We live in strange times indeed, where ideas in the media landscape is harvested with greater and greater speed. Are horror films becoming the cinematic equivalent of local news segments: alarmist, emotionally manipulative, and oversimplified? Meet Slender Man: a movie about a meme that kills and the terror that lurks in the hearts of preteen girls, a movie that questions the boundaries of “ripped from the headlines” drama.

When it comes to true crime and the twenty-four-hour news cycle, how soon is too soon? It was only four years ago that a real Slender Man-inspired assault left a young woman clinging to life after two so-called friends stabbed her nineteen times in his name and left her to die in a Wisconsin forest. While that real-life trauma could (eventually) inspire an intense, complex coming-of-age film in the vein of Heavenly Creatures, this adaptation tarts up the truth with a sickly green mist, the official color of otherworldly evil, and trite horror tropes. There’s barely any dialogue, and not really enough framing context, in the preview for us to know how the Slender Man story is told — but the flashes we do see (including a brutal sequence set in a school science class) make us think that the liberties being taken here are great. Whether they are great in quality or just in size remains to be seen.

Let’s rewind a bit: Slender Man is the creation of Eric Knudson, who first shared his image on the site Creepypasta back in 2009. Something about the thin, faceless figure hovering over innocent children in a black suit captivated viewers, who went on to create a veritable tome of mythos surrounding this creature and his crimes. This crowdsourced canon spans stories, web series, video games, and even independent movies. Two young women found this cache of content, and their imaginations went a little too far. Both have since been charged, pled guilty, and been found not guilty by reason of mental disease. It’s possible they will be confined to state hospitals well into their adulthood.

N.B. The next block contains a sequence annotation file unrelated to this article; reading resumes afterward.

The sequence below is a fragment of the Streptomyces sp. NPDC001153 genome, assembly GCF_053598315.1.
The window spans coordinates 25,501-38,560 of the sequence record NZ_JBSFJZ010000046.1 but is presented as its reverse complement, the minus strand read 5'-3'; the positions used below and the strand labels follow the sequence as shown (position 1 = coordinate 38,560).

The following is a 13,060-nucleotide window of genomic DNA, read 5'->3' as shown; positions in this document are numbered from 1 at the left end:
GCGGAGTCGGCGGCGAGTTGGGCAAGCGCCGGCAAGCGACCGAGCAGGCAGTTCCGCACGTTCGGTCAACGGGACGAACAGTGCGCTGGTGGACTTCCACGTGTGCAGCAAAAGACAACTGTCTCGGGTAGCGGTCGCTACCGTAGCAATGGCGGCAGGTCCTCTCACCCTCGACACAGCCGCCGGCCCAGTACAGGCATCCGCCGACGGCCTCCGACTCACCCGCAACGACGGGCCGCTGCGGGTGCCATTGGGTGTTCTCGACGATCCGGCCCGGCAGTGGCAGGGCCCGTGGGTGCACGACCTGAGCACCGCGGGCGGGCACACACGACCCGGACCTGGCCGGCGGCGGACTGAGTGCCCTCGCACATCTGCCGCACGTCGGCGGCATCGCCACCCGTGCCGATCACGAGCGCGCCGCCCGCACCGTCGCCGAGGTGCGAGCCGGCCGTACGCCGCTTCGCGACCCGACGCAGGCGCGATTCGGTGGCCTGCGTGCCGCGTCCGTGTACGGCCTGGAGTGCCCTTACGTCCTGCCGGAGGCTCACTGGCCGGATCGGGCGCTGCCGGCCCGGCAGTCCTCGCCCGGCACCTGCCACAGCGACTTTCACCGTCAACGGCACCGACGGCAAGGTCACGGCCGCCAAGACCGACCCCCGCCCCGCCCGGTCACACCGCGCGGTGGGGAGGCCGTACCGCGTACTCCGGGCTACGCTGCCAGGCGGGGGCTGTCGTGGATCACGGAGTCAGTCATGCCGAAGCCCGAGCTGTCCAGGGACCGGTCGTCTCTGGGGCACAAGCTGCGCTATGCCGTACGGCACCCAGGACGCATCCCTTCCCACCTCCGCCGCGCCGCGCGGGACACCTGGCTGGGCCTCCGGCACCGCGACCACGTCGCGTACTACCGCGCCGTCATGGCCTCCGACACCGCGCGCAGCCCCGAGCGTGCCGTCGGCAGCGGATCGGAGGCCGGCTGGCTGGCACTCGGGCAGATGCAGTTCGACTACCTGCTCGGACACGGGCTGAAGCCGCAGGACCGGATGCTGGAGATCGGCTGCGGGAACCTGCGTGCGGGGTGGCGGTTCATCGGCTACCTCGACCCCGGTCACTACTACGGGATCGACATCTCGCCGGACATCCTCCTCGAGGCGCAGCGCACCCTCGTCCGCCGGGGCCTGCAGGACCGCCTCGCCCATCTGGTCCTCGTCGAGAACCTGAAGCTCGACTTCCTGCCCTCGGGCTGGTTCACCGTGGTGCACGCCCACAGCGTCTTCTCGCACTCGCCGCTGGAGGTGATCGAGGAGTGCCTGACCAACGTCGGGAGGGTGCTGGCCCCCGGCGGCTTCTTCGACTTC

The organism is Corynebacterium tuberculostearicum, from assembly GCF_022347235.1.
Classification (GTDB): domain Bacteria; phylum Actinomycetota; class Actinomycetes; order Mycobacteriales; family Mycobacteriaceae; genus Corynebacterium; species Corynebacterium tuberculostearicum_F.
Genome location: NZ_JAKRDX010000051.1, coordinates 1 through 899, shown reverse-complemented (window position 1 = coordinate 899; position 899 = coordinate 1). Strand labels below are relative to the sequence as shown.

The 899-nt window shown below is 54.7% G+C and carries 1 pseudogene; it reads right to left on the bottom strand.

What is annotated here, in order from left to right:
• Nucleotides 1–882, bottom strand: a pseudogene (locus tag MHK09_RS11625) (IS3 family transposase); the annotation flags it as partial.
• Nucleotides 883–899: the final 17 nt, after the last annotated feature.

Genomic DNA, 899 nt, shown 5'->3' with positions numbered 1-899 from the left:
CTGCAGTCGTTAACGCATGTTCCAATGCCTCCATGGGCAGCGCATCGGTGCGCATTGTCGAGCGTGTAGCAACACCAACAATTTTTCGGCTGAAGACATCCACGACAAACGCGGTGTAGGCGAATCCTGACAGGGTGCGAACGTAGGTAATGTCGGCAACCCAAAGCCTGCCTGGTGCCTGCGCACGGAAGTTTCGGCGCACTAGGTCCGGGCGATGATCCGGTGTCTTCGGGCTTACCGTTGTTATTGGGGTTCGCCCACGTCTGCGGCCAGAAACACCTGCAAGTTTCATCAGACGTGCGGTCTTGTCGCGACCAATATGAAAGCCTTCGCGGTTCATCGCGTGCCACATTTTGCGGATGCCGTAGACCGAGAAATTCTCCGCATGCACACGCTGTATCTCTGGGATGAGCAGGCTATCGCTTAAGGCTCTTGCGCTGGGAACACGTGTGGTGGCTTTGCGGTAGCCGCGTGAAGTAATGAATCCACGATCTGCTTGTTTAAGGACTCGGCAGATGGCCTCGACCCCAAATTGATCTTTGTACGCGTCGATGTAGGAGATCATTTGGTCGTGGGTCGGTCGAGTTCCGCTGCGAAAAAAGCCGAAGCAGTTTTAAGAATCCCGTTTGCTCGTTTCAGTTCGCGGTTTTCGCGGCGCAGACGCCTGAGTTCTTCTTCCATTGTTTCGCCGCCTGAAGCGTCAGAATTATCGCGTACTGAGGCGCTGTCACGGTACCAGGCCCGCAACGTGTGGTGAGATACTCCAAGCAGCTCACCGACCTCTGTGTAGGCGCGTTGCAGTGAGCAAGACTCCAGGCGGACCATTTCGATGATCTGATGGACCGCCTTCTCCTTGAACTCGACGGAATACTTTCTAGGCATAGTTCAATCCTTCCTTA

There are already petitions to stop Slender Man’s release and some theaters have vowed not to screen it, but usually that kind of “bad press” works for, not against, a genre film. Questionable taste aside, what worries us about this release is that it may misinform — ahem — older audiences about the dangers of memes, causing a hysterical, “reefer madness’-style crackdown on memes as an outlet for creative expression, especially among young people. We’ll have to wait until Slender Man’s May 18 release date to see how ill-advised or irresponsible it is, but until then, we’ll hope for the best and assume that it instead brings the mysterious and powerful spirit of the original Slender Man images to life.

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